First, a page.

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Theatre Royal Haymarket, London

Theatre Royal Haymarket


Before I wrote this, I knew very little about the Theatre Royal Haymarket, but I have always appreciated its luxurious interior, and it has provided me with some of the most memorable nights of theatre in my life (for instance, Waiting for Godot and Flare Path). Despite this, I had never really thought about its history.

The research that I have done for this piece however has completely changed my perspective. So much so in fact, that I am so keen for everyone to actually read this profile that I have decided to break with our normal pattern and put ‘Our Opinion’ at the top. The Theatre Royal Haymarket has, quite simply, the richest and most extraordinary history of any theatre I have come across. The building has a long and wonderfully entertaining story, and the list of productions and performers that it has hosted is simply incredible. Although it became a ‘Theatre Royal’ due to an accident, it certainly deserves this accolade, for it is certainly one of the world’s most culturally-rich theatres.
The original theatre was built in 1720 by John Potter and named ‘The Little Theatre in the Hay’. One of the early plays to be staged there (Henry Fielding’s The Historical Register in 1734) led to the introduction of the Licensing Act by George II in 1737 due to a controversial parody of the Prime Minister Robert Walpole. Following the introduction of the act, the theatre was forced to close, but leaseholder Samuel Foote continued to produce plays using subterfuge (such as staging ‘plays in rehearsal form’). In 1766, Samuel Foote lost his leg in a hunting accident with the Duke of York. To make it up to him, the Duke gained the theatre a Royal Patent from his brother George III, making the theatre the third in London to be called ‘Theatre Royal’. Foote sold the theatre and the patent to George Colman Snr in 1777, who then passed the theatre onto his son George Colman Jnr. Due to his extravagant productions the theatre was run into bankruptcy by the turn of the century. 
The theatre assumed its current site and form in 1820, with the now famous six column portico as the façade. Designed by Regency architect John Nash and owned by the Crown Estate, the theatre was granted a 99-year lease, and it reopened on 4th July 1821 with a production of The Rivals. In 1853 John Baldwin Buckstone became the new manager, establishing it as a London’s greatest comedy house and hosting most of the great actors of the day. It is said that Buckstone still haunts the theatre today, with Patrick Stewart claiming that he saw him in 2009 in the wings during a performance of Waiting for Godot.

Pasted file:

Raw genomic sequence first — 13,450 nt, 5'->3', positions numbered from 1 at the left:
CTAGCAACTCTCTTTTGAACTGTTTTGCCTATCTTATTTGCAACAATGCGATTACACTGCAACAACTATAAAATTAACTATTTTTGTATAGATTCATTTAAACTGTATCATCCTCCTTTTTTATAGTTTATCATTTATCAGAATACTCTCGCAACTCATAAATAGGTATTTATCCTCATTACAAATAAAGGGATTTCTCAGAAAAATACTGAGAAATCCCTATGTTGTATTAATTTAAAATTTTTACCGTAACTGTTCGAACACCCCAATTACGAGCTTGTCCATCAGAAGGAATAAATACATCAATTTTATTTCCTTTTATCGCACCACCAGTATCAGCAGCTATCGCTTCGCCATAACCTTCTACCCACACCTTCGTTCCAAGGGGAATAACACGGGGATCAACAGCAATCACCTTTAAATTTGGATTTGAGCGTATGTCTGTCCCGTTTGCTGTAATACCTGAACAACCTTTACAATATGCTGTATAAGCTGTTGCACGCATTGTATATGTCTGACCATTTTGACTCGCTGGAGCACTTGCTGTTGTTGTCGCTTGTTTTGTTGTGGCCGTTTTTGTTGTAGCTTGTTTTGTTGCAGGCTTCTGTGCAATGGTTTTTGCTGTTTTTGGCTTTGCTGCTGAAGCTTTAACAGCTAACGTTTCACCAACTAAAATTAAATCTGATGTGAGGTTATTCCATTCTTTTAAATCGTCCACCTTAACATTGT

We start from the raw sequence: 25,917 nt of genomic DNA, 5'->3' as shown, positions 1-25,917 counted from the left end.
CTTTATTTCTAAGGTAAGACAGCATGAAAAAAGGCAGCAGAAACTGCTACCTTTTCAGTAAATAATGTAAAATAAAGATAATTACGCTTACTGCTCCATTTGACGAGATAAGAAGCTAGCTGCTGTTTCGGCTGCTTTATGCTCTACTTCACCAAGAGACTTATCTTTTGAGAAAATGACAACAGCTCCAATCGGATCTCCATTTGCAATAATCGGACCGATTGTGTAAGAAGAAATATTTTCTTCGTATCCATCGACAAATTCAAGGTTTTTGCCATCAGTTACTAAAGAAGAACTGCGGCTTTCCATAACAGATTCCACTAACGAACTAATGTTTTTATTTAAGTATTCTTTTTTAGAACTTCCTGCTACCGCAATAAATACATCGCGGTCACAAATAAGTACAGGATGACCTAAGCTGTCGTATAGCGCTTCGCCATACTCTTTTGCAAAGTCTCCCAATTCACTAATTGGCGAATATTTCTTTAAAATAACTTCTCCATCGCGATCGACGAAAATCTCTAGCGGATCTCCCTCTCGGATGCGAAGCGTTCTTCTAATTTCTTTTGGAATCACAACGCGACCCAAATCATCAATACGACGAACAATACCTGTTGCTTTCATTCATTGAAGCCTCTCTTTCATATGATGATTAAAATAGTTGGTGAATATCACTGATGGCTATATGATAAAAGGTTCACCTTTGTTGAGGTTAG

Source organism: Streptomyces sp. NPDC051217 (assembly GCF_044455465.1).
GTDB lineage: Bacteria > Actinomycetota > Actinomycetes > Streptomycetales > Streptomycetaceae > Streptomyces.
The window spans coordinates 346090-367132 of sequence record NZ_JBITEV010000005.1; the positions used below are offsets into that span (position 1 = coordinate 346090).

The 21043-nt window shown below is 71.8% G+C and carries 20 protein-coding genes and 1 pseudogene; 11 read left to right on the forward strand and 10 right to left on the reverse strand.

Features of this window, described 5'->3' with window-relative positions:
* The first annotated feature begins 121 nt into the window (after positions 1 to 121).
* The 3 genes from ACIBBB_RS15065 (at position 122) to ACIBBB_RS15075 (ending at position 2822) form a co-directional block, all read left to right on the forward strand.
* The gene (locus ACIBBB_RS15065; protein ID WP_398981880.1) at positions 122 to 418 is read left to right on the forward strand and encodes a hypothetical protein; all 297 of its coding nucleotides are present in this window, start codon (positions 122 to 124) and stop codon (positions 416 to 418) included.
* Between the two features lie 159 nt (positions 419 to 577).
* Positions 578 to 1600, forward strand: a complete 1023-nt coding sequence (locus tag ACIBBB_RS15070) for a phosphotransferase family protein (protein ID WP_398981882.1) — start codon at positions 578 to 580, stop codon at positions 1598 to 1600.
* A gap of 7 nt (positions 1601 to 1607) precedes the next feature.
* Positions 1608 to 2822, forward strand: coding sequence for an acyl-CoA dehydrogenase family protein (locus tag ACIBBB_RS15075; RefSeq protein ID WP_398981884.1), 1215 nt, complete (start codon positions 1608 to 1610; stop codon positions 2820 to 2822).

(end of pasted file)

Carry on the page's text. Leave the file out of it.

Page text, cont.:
In 1879, the theatre was taken over by the Bancrofts and the auditorium was remodelled to become the first ever indoor proscenium arch theatre. In 1904 the theatre was closed for five months and the interior was grandly redesigned by Sir Stanley Peach. In 1971 the lessee became Louis I. Michaels, and following his death in 1981 the lease was passed to a Trust with Enid Chanelle and Arnold M. Crook becoming President and Chairman for the first time (positions which they still hold today). The theatre closed for a £1.3 million refurbishment in 1994, during which time it was restored to Peach’s original glory using 1200 books of 24-carat gold leaf. The management took its current form in 2007 with the launch of the Theatre Royal Haymarket Company.
On 29th December 1720, La Fille a la Mode, presented by the Duke of Montagu, became the first production in the theatre’s history. As a small and mostly unlicensed theatre until the mid-19th Century, not much is known about its early production. Since then however, the theatre has hosted hundreds of the world’s best known plays and musicals, and has seen the premieres of Oscar Wilde’s A Woman of No Importance and An Ideal Husband, and Henrik Ibsen’s Ghosts. In fact, so many different plays have been staged there that I cannot choose which ones to mention… I suggest you consult Wikipedia to get the full picture!
Finally, it has been graced by nearly all of the world’s most respected stage actors and directors. I hate to list them, but it is so impressive that I feel I must name just a few: Ellen Terry, John Gielgud, Alex Guinness, Ingrid Bergman (in her last stage performance), Prunella Scales, Peneleope Keith, Omar Sharriff, Ben Kingsley, Christopher Reeve, Peter O’Toole, Derek Jacobi, Hugh Laurie, Robert Lindsay, Peter Ustinov, Sir Peter Hall, Sir Trevor Nunn, Sir Richard Eyre, Dame Judi Dench, Dame Maggie Smith, Sir Ian McKellan, Sir Patrick Stewart, Ralph Fiennes, David Suchet, Sienna Millar…. the list really is extraordinary and never ending. 
Ordinarily this is where I would sum up with ‘Our Opinion’. However, as you will know, I decided to move it to the top! Cunningly however, if you read it again now it will come across as a conclusion as well.
To find out more about the Theatre Royal Haymarket go to http://www.trh.co.uk/.

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